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Snake Boats

Snake Boats
Wonder own Waves
Snake boats are the unique symbol of Kerala, especially of the Central Kerala. In no other part of the world, you can see such a wonder. The snake boat opens a window to social and cultural life prevailed in the region till a century ago. It is also a tell-tale piece of the people’s marvellous mastery of watercraft technology during the period. The awesomely long, but slender structure is an unbelievable sight for the majority even now. These boats’ technology, which is still a mystery for the modern boat builders, is a closely guarded secret of a few families.

It is believed that the specifications were taken from the ancient text on boat building technology developed by the master carpenters of the period. The boats are about 100 to 130 feet in length – with rear portion towering a height of 20 feet and long tapering front portion. The hull is built with planks. The whole wooden structure is made with wild jack (Artocarpus hirsuta).

Majority of historians are of the view that snake boats were battle ships of the ancient rulers of the region, which is crisscrossed with rivers and surrounded by vast lakes and sea. Though they had not carried any ammunition as in the case of modern warships, they were the effective mode of transport to ferry soldiers and materials to the battlefield.

When the motorised crafts had been introduced, they became redundant. But people in the region, who had an umbilical cord relation with rivers, lakes and boats had preserved snake boats. This was done by organising rowing competition in these boats, a favourite pastime of the agrarian society during post harvest and post monsoon period and temple festivals. This was metamorphosised into today’s boat race.

Gradually, owning a snake boat had become a prestige of villages in the region. And people in the villages worshiped the snake boat like a deity of the temple in the village. It had become the duty of carpenters in the villages to carry out the maintenance of the craft periodically without fail.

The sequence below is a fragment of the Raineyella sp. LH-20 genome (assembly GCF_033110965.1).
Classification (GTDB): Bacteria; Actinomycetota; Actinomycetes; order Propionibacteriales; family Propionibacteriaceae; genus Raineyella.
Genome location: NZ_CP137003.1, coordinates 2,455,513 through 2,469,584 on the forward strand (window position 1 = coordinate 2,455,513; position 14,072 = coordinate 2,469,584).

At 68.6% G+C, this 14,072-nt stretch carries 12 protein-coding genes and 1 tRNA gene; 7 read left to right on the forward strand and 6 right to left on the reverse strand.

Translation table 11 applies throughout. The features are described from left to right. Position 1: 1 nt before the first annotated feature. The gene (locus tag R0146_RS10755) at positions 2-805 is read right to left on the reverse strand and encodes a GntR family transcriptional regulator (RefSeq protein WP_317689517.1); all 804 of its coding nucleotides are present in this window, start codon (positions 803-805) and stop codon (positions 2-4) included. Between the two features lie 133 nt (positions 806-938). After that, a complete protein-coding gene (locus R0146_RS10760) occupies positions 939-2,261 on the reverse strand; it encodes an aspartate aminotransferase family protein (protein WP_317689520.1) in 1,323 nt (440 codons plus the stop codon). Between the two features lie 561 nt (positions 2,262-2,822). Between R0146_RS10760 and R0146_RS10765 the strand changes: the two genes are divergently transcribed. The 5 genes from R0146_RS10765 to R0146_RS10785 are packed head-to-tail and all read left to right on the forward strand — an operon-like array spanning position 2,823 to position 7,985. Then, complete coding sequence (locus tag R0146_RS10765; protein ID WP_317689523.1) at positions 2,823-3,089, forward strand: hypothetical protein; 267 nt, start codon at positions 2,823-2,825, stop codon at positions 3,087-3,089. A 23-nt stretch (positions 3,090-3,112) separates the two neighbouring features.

The changes took place in the social structure with the people having switched over to other occupation from farming, snake boats lost the total patronage of the society. Now boat races associated with temple ritual and mega water sports carnival like Nehru Trophy Boat Race keep them afloat.

Now patrons of snake boats (organisations of die-hard boat race enthusiasts) find the upkeeping of the craft very difficult. In many cases, the prize money and other income from the boat race go to the rowers, not the owners of the boat. Trapped in cash crunch, many boat owners either dispose of the boat or indefinitely postpone the maintenance of the craft. The inordinate delay in carrying out the repair finally makes the boat unworthy for the race and finally they will become history.

But there are still certain pockets like Aranmula and Kuttanad, where the people’s passion for the boat race reaches the level of mania, the maintenance, repair and replacement of old boats take place almost systematically. While Aranmula snake boats associated with the famous Aranmula Parthaswarathy Temple are known for their beauty, in the waterlogged Kuttanad, where the boat race is held as a community sports, the boats are designed to gather momentum. So, there is a slight difference in the appearance of Aranmula and Kuttanad snake boats.

At present, there are only a few families of carpenters, which know the secrets of the technology of snake boats. The knowhow, which is not properly documented, is passed from generation to generation of these families.

The building of a snake boat is a wonder. Several carpenters work eight months to one year under the chief carpenter who is well versed in the technology to finish a snake boat. Nearly one tonne of brass and iron bolts are used to join the structure. After finishing it, on an auspicious day, it will be launched in the presence of entire people of the village. The people honour the chief priest and his team with cash and kinds for the successful completion of the project. A snake boat cost Rs 35 to 50 lakh.

The chief carpenter does not depend on modern devices at any point of time during the construction of the boat and not even carry out trials before the launch. The late Kozhimukku Narayanan Achary was a legendary snake boat builder. Many of the famous Aranmula and Kuttanad snake boats are of his creation. After his demise, his son Umamaheswaran has stepped into his father’s shoe.

Creative steps being taken by the Government to preserve and promote culture and heritage of the State and to boost tourism have lent a new life to snake boats. So snake boat, the beacon to history and culture of the region, is unlikely to sink in the high tides of incredible changes taking place in Kerala society and we can handover them to the posterity.


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